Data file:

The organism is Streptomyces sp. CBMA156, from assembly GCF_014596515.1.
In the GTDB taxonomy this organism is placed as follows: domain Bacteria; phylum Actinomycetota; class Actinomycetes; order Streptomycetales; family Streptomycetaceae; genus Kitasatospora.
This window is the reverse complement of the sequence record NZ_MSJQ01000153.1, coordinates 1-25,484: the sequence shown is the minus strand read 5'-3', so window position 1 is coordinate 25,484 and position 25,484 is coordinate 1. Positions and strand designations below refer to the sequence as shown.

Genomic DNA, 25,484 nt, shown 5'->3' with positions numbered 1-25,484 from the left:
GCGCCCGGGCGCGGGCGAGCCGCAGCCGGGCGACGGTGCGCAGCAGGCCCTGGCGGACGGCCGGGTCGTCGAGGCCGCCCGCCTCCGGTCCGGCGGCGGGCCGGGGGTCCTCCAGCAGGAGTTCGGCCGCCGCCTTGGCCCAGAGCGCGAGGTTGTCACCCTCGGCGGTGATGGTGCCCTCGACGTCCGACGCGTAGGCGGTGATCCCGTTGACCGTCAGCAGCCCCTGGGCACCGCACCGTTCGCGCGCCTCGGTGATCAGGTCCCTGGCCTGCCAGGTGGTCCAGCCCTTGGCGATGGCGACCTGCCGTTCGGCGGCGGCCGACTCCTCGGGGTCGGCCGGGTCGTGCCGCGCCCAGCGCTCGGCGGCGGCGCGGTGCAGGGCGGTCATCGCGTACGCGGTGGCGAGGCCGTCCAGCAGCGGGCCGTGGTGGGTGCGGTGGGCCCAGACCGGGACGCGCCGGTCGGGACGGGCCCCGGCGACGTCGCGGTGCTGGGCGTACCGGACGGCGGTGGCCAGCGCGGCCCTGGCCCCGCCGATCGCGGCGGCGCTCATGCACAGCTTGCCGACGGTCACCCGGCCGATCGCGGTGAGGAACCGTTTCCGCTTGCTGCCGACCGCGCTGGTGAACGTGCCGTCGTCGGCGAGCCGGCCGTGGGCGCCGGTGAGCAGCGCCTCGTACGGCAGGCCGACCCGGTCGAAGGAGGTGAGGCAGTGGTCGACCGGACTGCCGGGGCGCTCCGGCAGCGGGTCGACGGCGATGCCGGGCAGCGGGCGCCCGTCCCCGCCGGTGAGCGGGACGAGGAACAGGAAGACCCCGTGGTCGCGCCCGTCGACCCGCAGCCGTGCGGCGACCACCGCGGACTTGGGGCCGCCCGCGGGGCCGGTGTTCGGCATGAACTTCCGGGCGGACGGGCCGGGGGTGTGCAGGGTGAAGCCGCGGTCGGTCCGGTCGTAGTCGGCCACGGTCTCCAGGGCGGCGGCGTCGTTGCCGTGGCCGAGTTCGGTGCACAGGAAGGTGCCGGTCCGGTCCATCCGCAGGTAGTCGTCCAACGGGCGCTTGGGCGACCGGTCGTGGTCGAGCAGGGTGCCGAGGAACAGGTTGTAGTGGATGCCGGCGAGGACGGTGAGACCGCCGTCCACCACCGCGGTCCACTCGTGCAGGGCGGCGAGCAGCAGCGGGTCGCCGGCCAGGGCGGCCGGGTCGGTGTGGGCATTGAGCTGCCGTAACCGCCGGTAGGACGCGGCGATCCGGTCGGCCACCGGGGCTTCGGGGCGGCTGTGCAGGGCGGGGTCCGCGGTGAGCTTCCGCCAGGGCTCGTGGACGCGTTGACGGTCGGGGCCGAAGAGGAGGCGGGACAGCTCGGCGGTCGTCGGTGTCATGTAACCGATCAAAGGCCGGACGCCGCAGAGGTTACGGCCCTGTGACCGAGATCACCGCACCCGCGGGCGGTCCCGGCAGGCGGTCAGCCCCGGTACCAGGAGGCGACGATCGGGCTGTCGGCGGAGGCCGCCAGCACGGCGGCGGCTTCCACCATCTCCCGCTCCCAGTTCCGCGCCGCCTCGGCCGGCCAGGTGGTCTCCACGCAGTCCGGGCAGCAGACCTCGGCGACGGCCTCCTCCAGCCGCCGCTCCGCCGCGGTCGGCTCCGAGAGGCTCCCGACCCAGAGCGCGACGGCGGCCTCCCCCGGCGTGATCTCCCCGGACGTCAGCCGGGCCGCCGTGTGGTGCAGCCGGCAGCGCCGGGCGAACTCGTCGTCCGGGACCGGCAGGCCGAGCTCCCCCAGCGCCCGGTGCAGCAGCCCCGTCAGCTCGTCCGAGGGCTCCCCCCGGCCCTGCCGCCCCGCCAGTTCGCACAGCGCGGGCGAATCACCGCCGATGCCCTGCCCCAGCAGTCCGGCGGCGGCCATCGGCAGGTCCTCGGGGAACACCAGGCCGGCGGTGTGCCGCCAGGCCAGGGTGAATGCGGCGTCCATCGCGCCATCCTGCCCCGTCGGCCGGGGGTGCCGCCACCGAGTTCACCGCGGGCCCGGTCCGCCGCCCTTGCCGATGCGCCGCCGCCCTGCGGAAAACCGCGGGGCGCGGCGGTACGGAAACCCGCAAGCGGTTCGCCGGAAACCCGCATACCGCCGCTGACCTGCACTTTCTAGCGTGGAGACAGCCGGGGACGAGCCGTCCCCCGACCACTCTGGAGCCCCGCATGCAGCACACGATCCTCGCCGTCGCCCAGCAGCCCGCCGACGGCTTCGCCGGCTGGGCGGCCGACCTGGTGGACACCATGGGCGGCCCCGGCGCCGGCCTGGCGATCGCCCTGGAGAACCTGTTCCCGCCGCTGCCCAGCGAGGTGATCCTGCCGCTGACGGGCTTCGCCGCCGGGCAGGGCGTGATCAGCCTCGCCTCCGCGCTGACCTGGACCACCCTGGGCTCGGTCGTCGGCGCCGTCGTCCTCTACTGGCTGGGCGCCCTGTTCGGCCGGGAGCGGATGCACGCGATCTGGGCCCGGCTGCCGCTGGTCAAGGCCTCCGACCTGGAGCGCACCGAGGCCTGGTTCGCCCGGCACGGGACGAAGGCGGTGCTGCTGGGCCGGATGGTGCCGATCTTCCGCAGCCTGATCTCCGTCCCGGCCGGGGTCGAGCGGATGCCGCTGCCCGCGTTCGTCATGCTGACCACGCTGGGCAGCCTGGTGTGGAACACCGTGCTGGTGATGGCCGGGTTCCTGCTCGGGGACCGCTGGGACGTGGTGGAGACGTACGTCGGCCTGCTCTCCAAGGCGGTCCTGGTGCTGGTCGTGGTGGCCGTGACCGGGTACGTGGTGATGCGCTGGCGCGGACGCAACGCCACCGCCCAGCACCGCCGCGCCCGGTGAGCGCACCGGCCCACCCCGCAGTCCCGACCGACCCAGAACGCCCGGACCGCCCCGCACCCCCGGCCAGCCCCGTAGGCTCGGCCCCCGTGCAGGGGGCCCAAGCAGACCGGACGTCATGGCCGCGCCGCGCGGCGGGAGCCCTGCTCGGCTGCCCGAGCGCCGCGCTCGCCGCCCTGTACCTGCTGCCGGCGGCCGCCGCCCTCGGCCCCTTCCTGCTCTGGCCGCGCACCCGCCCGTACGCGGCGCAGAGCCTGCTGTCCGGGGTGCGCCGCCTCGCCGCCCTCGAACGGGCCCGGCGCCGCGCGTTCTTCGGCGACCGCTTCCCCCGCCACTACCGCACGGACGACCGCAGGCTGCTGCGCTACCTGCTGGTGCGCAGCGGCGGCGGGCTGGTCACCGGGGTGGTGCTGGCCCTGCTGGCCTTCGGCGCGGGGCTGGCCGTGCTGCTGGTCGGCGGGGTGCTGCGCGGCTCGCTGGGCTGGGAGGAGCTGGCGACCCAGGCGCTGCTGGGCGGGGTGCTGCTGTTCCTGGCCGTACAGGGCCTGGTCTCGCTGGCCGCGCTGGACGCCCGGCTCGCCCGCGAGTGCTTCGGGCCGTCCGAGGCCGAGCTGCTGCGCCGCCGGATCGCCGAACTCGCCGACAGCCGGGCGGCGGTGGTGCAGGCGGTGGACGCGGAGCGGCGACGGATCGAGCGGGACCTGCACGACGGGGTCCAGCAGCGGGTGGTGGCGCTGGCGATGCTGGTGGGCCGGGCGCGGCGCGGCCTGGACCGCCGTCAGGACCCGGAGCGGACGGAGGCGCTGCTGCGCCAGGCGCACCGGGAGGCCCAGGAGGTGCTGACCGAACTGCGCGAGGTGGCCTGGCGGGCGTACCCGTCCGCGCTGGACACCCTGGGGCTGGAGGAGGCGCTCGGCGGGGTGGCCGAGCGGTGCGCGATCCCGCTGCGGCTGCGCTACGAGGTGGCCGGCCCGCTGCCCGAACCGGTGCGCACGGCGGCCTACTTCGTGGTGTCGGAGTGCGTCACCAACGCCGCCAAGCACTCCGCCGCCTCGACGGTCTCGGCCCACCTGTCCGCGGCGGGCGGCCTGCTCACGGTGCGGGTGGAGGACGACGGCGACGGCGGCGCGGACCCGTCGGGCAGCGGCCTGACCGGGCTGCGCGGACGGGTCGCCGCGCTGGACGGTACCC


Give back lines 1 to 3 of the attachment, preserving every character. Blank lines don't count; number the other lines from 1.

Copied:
The organism is Streptomyces sp. CBMA156, from assembly GCF_014596515.1.
In the GTDB taxonomy this organism is placed as follows: domain Bacteria; phylum Actinomycetota; class Actinomycetes; order Streptomycetales; family Streptomycetaceae; genus Kitasatospora.
This window is the reverse complement of the sequence record NZ_MSJQ01000153.1, coordinates 1-25,484: the sequence shown is the minus strand read 5'-3', so window position 1 is coordinate 25,484 and position 25,484 is coordinate 1. Positions and strand designations below refer to the sequence as shown.